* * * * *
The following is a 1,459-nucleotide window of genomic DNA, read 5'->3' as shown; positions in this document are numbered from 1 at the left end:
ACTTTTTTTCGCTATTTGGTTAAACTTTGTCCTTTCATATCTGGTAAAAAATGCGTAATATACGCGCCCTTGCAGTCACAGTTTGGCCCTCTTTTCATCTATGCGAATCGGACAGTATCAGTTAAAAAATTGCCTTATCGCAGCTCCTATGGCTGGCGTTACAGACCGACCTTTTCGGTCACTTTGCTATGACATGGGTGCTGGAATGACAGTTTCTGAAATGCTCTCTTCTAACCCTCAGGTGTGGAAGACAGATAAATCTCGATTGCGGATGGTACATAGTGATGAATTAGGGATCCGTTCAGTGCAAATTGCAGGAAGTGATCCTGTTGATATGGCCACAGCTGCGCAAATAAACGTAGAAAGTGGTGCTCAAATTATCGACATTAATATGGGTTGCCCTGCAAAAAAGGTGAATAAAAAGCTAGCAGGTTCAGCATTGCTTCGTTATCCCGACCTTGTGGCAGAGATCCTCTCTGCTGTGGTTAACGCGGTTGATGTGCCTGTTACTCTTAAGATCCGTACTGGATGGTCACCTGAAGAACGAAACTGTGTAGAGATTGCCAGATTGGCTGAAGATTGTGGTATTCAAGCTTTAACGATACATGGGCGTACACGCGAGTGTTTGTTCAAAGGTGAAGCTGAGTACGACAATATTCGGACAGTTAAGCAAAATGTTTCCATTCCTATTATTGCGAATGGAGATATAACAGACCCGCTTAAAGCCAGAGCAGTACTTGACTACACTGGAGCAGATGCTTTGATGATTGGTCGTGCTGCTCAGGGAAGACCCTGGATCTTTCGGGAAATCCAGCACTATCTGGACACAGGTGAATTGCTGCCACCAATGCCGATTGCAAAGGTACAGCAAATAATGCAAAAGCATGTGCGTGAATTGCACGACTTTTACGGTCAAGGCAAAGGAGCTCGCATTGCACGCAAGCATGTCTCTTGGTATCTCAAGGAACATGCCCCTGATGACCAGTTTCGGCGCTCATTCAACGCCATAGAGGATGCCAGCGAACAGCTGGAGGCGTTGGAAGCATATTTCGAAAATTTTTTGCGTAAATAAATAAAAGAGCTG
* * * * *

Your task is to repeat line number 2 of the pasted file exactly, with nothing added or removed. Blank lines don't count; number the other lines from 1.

ACTTTTTTTCGCTATTTGGTTAAACTTTGTCCTTTCATATCTGGTAAAAAATGCGTAATATACGCGCCCTTGCAGTCACAGTTTGGCCCTCTTTTCATCTATGCGAATCGGACAGTATCAGTTAAAAAATTGCCTTATCGCAGCTCCTATGGCTGGCGTTACAGACCGACCTTTTCGGTCACTTTGCTATGACATGGGTGCTGGAATGACAGTTTCTGAAATGCTCTCTTCTAACCCTCAGGTGTGGAAGACAGATAAATCTCGATTGCGGATGGTACATAGTGATGAATTAGGGATCCGTTCAGTGCAAATTGCAGGAAGTGATCCTGTTGATATGGCCACAGCTGCGCAAATAAACGTAGAAAGTGGTGCTCAAATTATCGACATTAATATGGGTTGCCCTGCAAAAAAGGTGAATAAAAAGCTAGCAGGTTCAGCATTGCTTCGTTATCCCGACCTTGTGGCAGAGATCCTCTCTGCTGTGGTTAACGCGGTTGATGTGCCTGTTACTCTTAAGATCCGTACTGGATGGTCACCTGAAGAACGAAACTGTGTAGAGATTGCCAGATTGGCTGAAGATTGTGGTATTCAAGCTTTAACGATACATGGGCGTACACGCGAGTGTTTGTTCAAAGGTGAAGCTGAGTACGACAATATTCGGACAGTTAAGCAAAATGTTTCCATTCCTATTATTGCGAATGGAGATATAACAGACCCGCTTAAAGCCAGAGCAGTACTTGACTACACTGGAGCAGATGCTTTGATGATTGGTCGTGCTGCTCAGGGAAGACCCTGGATCTTTCGGGAAATCCAGCACTATCTGGACACAGGTGAATTGCTGCCACCAATGCCGATTGCAAAGGTACAGCAAATAATGCAAAAGCATGTGCGTGAATTGCACGACTTTTACGGTCAAGGCAAAGGAGCTCGCATTGCACGCAAGCATGTCTCTTGGTATCTCAAGGAACATGCCCCTGATGACCAGTTTCGGCGCTCATTCAACGCCATAGAGGATGCCAGCGAACAGCTGGAGGCGTTGGAAGCATATTTCGAAAATTTTTTGCGTAAATAAATAAAAGAGCTG